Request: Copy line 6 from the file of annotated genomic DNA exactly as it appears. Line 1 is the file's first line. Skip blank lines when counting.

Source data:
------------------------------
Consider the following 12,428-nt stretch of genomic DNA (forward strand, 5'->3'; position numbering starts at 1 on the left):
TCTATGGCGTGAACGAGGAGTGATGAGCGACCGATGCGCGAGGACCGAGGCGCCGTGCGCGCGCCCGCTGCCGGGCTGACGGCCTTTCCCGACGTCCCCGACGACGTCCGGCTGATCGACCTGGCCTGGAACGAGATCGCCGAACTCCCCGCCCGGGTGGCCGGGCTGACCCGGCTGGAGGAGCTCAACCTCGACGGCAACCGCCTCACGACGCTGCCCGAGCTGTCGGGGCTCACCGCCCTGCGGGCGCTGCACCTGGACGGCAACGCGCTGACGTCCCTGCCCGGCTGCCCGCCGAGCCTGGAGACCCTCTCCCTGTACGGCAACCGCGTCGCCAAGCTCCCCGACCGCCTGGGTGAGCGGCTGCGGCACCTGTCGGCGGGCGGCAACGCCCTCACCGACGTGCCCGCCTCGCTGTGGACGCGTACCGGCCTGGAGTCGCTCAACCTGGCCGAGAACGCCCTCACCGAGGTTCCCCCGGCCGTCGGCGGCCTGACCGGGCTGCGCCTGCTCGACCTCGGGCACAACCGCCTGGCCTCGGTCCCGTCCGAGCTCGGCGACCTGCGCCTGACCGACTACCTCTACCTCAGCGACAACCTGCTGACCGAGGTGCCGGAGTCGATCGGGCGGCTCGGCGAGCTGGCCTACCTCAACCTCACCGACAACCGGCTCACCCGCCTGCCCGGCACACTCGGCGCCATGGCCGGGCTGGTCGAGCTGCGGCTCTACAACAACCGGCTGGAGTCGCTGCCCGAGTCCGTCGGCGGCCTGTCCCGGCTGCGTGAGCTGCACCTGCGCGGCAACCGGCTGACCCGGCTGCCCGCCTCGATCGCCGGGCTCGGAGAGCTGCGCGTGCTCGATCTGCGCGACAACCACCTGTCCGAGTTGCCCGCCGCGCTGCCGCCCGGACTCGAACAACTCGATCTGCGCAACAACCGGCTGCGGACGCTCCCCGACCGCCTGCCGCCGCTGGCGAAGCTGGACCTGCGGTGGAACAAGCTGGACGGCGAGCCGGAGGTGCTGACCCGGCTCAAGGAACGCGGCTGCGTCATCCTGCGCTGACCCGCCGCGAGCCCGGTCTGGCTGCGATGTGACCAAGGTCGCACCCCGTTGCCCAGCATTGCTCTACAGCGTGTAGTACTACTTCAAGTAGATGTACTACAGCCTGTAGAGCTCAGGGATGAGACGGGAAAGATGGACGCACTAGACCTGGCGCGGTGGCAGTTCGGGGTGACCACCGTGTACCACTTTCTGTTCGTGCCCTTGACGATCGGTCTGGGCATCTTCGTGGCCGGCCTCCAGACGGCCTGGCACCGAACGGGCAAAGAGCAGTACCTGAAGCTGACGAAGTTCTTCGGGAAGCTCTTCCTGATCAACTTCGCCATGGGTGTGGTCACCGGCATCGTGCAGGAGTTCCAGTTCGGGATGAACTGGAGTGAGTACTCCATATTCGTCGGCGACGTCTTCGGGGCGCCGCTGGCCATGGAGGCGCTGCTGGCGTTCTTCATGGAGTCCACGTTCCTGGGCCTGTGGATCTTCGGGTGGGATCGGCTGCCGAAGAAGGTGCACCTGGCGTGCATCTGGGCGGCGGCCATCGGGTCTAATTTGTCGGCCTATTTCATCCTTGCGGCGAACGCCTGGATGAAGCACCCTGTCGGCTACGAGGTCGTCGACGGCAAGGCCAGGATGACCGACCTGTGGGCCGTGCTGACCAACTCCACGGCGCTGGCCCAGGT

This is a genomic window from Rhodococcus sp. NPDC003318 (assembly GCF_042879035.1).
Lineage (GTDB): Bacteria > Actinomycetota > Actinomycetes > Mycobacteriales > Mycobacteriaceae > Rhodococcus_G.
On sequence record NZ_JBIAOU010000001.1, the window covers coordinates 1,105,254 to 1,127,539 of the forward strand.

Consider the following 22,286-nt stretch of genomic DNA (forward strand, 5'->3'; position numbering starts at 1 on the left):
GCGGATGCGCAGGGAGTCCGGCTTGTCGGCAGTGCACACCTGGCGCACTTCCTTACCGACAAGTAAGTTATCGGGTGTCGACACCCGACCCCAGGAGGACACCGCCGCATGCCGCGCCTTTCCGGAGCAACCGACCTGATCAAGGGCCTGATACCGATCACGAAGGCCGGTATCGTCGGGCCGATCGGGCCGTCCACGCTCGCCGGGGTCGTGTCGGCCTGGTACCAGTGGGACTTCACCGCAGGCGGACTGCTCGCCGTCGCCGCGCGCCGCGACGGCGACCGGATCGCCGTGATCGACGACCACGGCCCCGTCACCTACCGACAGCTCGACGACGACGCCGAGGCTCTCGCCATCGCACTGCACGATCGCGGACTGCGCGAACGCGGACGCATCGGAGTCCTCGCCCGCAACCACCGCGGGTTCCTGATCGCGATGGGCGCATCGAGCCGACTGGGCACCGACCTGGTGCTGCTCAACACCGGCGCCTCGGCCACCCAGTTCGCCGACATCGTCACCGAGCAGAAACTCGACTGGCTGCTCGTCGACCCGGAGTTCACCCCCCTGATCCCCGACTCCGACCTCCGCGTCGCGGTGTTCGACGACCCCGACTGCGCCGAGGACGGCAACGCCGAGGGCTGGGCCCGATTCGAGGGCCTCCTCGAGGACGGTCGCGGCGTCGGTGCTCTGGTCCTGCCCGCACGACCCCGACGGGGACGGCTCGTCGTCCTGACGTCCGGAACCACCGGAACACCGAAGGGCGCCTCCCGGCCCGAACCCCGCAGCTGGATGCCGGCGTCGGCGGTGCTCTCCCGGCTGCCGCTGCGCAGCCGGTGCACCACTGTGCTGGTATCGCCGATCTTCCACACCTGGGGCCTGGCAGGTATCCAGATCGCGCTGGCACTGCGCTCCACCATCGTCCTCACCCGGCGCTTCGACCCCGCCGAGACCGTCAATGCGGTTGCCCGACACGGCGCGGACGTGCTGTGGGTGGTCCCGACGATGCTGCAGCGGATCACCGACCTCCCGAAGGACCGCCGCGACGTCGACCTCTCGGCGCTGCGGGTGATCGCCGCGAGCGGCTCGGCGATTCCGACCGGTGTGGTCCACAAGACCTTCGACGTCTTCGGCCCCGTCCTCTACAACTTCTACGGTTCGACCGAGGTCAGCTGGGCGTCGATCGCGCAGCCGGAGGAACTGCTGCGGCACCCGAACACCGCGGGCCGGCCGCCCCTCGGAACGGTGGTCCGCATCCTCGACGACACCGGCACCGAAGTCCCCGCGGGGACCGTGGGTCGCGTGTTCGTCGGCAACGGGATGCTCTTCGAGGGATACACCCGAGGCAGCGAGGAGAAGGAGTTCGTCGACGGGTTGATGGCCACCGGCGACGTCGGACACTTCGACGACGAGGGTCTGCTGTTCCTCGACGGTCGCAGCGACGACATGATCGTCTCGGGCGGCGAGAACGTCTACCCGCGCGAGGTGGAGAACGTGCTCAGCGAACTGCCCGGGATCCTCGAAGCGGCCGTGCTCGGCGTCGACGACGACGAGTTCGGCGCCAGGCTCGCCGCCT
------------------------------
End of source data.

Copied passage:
Consider the following 22,286-nt stretch of genomic DNA (forward strand, 5'->3'; position numbering starts at 1 on the left):